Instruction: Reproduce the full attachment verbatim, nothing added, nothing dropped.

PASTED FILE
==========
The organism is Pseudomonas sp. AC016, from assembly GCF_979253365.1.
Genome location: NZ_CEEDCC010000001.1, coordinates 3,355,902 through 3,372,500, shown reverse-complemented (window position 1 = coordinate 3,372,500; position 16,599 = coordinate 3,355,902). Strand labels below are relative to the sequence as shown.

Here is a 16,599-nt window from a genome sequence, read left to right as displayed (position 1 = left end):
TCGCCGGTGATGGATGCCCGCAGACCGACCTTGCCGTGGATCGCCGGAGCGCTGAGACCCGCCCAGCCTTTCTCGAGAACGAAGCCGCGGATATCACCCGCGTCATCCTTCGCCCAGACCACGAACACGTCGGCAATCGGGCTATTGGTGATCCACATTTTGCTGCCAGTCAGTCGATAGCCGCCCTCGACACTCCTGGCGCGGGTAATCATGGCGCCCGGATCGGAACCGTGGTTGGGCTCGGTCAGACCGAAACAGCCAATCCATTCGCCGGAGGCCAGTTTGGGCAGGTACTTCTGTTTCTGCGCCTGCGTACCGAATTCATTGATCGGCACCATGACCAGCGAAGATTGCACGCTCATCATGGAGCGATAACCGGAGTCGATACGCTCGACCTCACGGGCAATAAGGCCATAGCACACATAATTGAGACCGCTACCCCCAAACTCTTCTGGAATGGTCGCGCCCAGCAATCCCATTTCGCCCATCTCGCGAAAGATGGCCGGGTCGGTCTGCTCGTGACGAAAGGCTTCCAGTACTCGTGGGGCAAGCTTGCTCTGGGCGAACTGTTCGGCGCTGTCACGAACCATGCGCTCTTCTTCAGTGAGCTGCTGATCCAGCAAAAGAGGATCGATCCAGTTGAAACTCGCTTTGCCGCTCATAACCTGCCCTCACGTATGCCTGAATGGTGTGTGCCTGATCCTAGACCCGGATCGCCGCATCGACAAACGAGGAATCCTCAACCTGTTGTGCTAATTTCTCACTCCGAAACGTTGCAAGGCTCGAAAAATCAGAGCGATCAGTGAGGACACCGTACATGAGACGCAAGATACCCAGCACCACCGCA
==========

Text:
The organism is Pseudomonas sp. AC016, from assembly GCF_979253365.1.
Genome location: NZ_CEEDCC010000001.1, coordinates 3,355,902 through 3,372,500, shown reverse-complemented (window position 1 = coordinate 3,372,500; position 16,599 = coordinate 3,355,902). Strand labels below are relative to the sequence as shown.

Here is a 16,599-nt window from a genome sequence, read left to right as displayed (position 1 = left end):
TCGCCGGTGATGGATGCCCGCAGACCGACCTTGCCGTGGATCGCCGGAGCGCTGAGACCCGCCCAGCCTTTCTCGAGAACGAAGCCGCGGATATCACCCGCGTCATCCTTCGCCCAGACCACGAACACGTCGGCAATCGGGCTATTGGTGATCCACATTTTGCTGCCAGTCAGTCGATAGCCGCCCTCGACACTCCTGGCGCGGGTAATCATGGCGCCCGGATCGGAACCGTGGTTGGGCTCGGTCAGACCGAAACAGCCAATCCATTCGCCGGAGGCCAGTTTGGGCAGGTACTTCTGTTTCTGCGCCTGCGTACCGAATTCATTGATCGGCACCATGACCAGCGAAGATTGCACGCTCATCATGGAGCGATAACCGGAGTCGATACGCTCGACCTCACGGGCAATAAGGCCATAGCACACATAATTGAGACCGCTACCCCCAAACTCTTCTGGAATGGTCGCGCCCAGCAATCCCATTTCGCCCATCTCGCGAAAGATGGCCGGGTCGGTCTGCTCGTGACGAAAGGCTTCCAGTACTCGTGGGGCAAGCTTGCTCTGGGCGAACTGTTCGGCGCTGTCACGAACCATGCGCTCTTCTTCAGTGAGCTGCTGATCCAGCAAAAGAGGATCGATCCAGTTGAAACTCGCTTTGCCGCTCATAACCTGCCCTCACGTATGCCTGAATGGTGTGTGCCTGATCCTAGACCCGGATCGCCGCATCGACAAACGAGGAATCCTCAACCTGTTGTGCTAATTTCTCACTCCGAAACGTTGCAAGGCTCGAAAAATCAGAGCGATCAGTGAGGACACCGTACATGAGACGCAAGATACCCAGCACCACCGCA